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By on Aug 11, 2009 in Reviews, Tech Takes | 26 comments

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Dell Studio 15

Before I leave to join my university, I thought it was time to buy a new laptop. The old passed-on-from-dad HP Compaq 6710b wasn’t going to cut it any more. I decided to buy a Dell Studio 15.6″ widescreen laptop. Stick around for a while, I’ll explain why I went in for Dell and not any of the others choices. Here’s the configuration:

Dell Exclusive Store Nehru PlaceThe base configuration was priced at Rs 45900, without freight and tax. After all the upgrades and including freight charges the order total came to around Rs 49900. I placed the order at the Dell Exclusive Store at Nehru Place, where in case you’re paying cash-down you don’t have to pay the tax component (they pay that bit). In case you want to visit the store yourself, go to Nehru Place (duh) – the shop is located in the market behind Satyam Cineplex, in Gedore House. (The exact name of the store is Vidur & Co, although you won’t find that written anywhere. They used to sell all brands of laptops earlier – I’ve made some purchases from them – but since September 2008 they’ve been dealing exclusively with Dell products.) You won’t be able to get the product right then. You can experience the products, and if you want to buy something the salepersons there will place an order for you online – which you can pay for by cash or card.

My order was placed on 1st August 2009 and was processed by Dell’s Bangalore centre on 4th August. Assembly was finished on 7th August and on 8th I received an SMS from Bluedart courier that the package was with them, but since 9th was a holiday they would deliver it on 10th – which they did. I got a request for unboxing pics, so here they are:

Bluedart package

Bluedart package

Opened...

Opened...

Discs, power cord, accessories...

Discs, power cord, accessories...

Packed laptop

Packed laptop

Backlit keyboard

Backlit keyboard (not taken at night / in darkness)

Default partitioning was weird. System partition (on which Windows Vista was pre-installed) was 450 GB in size. Before I begin removing this to install Linux, I noted down the Windows rating which Vista’s System Assessment Tool gave:

Gives a whole new meaning to the word 'screenshot'

Gives a whole new meaning to the word 'screenshot'

(I could’ve taken a proper screenshot, transferred it using a USB drive, then posted this from my old laptop, but it isn’t worth the hassle.) Windows gave my laptop a rating of 5.0; interestingly though, some of the subscores are greater than 5. I always thought these Windows rating scores were given on a scale of 0-5. So how on on earth am I gettting scores higher than five?!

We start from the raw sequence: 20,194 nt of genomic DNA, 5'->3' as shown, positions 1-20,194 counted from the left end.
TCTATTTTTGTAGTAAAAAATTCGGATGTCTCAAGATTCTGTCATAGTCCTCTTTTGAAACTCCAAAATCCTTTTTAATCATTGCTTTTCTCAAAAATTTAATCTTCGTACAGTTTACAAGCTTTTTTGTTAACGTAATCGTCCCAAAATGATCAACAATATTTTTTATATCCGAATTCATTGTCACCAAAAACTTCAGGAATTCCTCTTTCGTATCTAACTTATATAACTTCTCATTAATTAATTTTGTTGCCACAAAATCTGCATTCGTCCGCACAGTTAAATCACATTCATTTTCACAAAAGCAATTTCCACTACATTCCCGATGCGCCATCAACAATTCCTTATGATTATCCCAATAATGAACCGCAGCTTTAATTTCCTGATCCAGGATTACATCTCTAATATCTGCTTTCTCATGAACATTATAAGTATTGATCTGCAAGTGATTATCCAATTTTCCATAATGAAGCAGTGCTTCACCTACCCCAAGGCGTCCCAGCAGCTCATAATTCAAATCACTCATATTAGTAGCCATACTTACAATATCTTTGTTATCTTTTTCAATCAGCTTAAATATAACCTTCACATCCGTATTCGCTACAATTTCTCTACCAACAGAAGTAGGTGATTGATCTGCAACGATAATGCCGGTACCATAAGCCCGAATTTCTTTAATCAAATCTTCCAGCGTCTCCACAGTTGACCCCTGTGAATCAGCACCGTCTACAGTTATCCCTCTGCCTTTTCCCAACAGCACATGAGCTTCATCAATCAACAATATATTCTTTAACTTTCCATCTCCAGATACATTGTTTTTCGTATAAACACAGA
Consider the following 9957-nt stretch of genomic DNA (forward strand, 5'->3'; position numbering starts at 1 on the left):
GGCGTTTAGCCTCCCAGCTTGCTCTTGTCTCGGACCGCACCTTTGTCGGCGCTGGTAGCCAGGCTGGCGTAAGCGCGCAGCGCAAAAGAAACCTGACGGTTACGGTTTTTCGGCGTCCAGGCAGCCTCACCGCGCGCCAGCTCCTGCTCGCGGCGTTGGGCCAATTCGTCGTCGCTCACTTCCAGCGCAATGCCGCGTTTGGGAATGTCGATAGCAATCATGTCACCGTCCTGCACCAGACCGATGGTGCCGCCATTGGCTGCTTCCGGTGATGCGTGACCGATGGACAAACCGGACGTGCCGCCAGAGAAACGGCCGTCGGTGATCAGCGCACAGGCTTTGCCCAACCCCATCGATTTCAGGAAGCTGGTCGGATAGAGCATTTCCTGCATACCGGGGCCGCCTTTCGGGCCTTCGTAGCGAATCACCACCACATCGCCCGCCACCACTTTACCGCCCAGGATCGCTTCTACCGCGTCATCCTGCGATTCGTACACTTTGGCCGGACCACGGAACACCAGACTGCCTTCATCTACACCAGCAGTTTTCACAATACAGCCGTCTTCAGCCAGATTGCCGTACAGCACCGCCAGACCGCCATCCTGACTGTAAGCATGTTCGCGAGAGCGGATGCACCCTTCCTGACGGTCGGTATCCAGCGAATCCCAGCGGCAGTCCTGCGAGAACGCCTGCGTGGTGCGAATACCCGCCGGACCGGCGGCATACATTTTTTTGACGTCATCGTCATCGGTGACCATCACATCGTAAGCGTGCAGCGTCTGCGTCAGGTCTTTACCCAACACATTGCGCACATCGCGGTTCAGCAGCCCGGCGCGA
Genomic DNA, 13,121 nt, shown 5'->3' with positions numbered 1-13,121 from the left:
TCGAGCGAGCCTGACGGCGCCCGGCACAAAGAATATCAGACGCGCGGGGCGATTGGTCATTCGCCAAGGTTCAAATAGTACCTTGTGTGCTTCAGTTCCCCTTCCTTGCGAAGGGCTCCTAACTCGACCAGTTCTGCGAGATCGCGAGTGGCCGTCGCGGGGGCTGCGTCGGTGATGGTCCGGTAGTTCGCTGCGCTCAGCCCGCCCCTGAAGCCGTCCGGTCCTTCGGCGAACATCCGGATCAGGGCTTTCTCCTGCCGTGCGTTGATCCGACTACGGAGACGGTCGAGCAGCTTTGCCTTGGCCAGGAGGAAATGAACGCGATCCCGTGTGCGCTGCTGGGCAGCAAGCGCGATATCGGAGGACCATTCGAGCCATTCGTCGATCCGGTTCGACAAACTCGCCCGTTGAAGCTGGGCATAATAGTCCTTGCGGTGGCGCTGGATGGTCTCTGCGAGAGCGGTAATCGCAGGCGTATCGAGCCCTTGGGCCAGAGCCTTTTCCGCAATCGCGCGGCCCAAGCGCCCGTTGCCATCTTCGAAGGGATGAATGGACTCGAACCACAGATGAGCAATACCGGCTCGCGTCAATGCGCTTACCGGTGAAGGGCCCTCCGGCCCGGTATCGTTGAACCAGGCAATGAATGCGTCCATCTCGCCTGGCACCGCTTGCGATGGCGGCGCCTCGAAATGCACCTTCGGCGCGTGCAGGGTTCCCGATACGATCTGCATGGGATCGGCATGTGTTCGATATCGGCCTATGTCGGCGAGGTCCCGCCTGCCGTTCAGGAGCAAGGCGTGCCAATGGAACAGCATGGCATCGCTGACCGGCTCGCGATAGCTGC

I haven’t tinkered around much till now. Backlit keyboard is nice. No fingerprint recognition like my current laptop, but this has a 2 MP webcam with bundled face recognition software (it works!). The raised, slanting surface makes typing more comfortable compared to most other laptops, which have flat keyboard surfaces. CD/DVD drive is a bit spooky because unlike normal tray-loading drives, this has a thin slit on the right hand side of the drive where you slowly insert a disc, and then some kind of mechanical grip swallows the disc in.

Why buy in India instead of the UK?

One of my main concerns was the validity of my warranty once I shift to the UK. A friend of mine told me that I would have to upgrade to my Dell warranty to their costliest plan which has worldwide coverage (along with a few other extras). That costs about Rs 13000, so I contemplated for a while about buying it in the UK itself. I thought I would make significant savings on my student discount (turns out it only works to 50-70 GBP) or buy it from my university (they’ve a tie-up with Toshiba, configs weren’t good). Then I found out that Dell transfers responsibility for the warranty free-of-cost simply if you contact them and inform them of the change beforehand. Problem solved. Other manufacturers such as HP offer international warranty by default. In that context, buying a laptop works out to be cheaper in India than if you do it abroad.

Why buy Dell, and not any other brand?

Lot of students joining colleges have to take a call on which laptop they’ll buy. Even if you’re doing a course which isn’t associated with electronics / computers you’ll find it handy. Quick access to a computer is a necessity for students in UK / US colleges since we have to submit assignments in both hard copy and soft copy (the soft copy is run through plagiarism-detection software). Naturally, buying a laptop becomes a big investment decision since everyone wants a machine which will last at least their tenure in college. I did some research on different companies, and here’s what I found. I present them in ascending order, starting with the companies which interested me least to most.